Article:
With the 2010/1d release, Windows users will now have a choice between using SQLite or SQL Server for the PureCM server. We are currently beta testing the MySQL database for Linux and Mac users so this should become available in the next six months. This blog will help you decide whether to stick with SQLite or switch over to SQL Server. I will also look at the differences between running the server on Windows, Linux or Mac using SQLite.

If you are using the native database (pre 2010/1 release) then we recommend you upgrade to SQLite or SQL Server as soon as possible. Both of these databases have better performance than the native database and are more scalable – so it is a win-win. Details on how to upgrade can be found in the PureCM Knowledge Base.


SQL Server or SQLite


SQL Server has better management tools and scales better for large teams. So if you have over 30 developers using PureCM we definitely recommend you migrate to SQL Server. If you have over 10 developers then it will depend on the developer usage. If all of the developers are doing frequent submits, merges or workspace creations then SQL Server may give you a performance boost.

If you have less than 30 developers then you need to establish whether using SQL Server will be more expensive. If you already have a SQL Server license then great, otherwise you will need to work out how much this will cost. PureCM can be configured to work with SQL Server Express – but this will not work out of the box. We plan to support SQL Server Express properly in a future release.

If SQL Server is not expensive then you need to decide whether the scalability and management benefits of SQL Server outweigh the performance benefits of using SQLite.

I installed the PureCM Server on a test Windows machine running on the LAN. I got some performance statistics using SQL Server and SQLite when submitted and creating a workspace for about 10,000 files totalling about 1.2 GB of data.


As you can see SQLite is about twice as quick when submitting data but only about 20% quicker when creating a workspace.


Windows, Linux or Mac Server


If you have decided that SQLite is the best fit for you – then you might also want to consider which OS should host the PureCM Server. Here are some performance statistics when using the PureCM GUI on Windows 7 to submit and create a workspaces for servers running the different Operating Systems.


So the server OS made no difference for creating a workspace (database reads) but Ubuntu was significantly quicker (over 50%) when submitting the file adds (database writes) when compared to Windows.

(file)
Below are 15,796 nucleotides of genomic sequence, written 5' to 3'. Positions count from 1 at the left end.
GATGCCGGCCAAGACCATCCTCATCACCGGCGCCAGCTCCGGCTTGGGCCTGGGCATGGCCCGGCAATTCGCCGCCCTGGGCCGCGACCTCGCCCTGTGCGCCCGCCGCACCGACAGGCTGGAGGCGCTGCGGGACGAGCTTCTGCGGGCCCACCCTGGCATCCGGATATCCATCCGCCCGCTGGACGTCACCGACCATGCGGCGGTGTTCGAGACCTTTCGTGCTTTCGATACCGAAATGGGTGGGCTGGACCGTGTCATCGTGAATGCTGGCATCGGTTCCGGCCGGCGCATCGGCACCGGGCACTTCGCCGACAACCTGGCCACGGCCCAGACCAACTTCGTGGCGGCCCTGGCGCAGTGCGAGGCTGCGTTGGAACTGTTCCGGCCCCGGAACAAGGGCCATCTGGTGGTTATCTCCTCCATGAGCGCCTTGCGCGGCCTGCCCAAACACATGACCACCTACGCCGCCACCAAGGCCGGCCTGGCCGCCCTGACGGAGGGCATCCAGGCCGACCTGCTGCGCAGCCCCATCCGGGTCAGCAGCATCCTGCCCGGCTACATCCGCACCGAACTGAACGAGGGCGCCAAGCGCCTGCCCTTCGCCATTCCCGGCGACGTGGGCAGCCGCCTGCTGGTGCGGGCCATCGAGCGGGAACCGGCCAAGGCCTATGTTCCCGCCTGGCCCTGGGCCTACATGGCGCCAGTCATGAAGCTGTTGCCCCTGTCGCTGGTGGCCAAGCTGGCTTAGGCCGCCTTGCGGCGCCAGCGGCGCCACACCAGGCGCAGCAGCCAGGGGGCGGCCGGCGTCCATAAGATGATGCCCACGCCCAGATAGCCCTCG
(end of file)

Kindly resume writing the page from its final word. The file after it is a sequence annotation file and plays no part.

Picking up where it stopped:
Windows, Linux or Mac Clients


Finally you might be interested to know the performance differences between clients running PureCM. Here are the statistics when running the PureCM SQLite Server on a Windows Server 2005 machine over the LAN. This is using pcm (the PureCM command line client) with the same set of files (10,000 files totalling 1.2 GB of data).


As you can see, Mac and Linux are pretty much neck and neck – but Windows is significantly slower. But when you put it in context, taking just over 3 minutes to create a workspace with 10,000 files totalling about 1.2 GB of data is impressive. So regardless of which OS you choose I am confident PureCM’s performance will beat any other version control tool.

SDC, Part 13: Rescheduling (and the consequences for work in progress)

Tim has already described how to schedule tasks and features in Part 3 of the series. This blog will build on this to show how you can reschedule a task or feature. This is one of the major benefits to using features – you can choose which version the feature will be completed in. 

For example you might start a feature in Version 1 thinking it will only take a week. The developer working on the feature will submit changes to the feature. If you realize it will take longer than expected you can move the feature to Version 2. Because the developer only submitted changes to the feature, Version 1 was never updated.

Rescheduling Tasks and Features

To reschedule tasks and features, select them in the Projects view and select ‘Move’. This will launch a dialog for you to select the new version. Alternatively you can drag-and-drop them into the version within the Projects tree.

You are not restricted to moving tasks and features between versions. You can move them between features and folders in the same way.

If developers have not started working on the task or feature then this is it. If work has already commenced then the situation becomes a little more complicated... but less so than you might expect!

Work In Progress: Tasks

A developer is working on the task within her workspace so the task appears under Current Tasks with the file changes.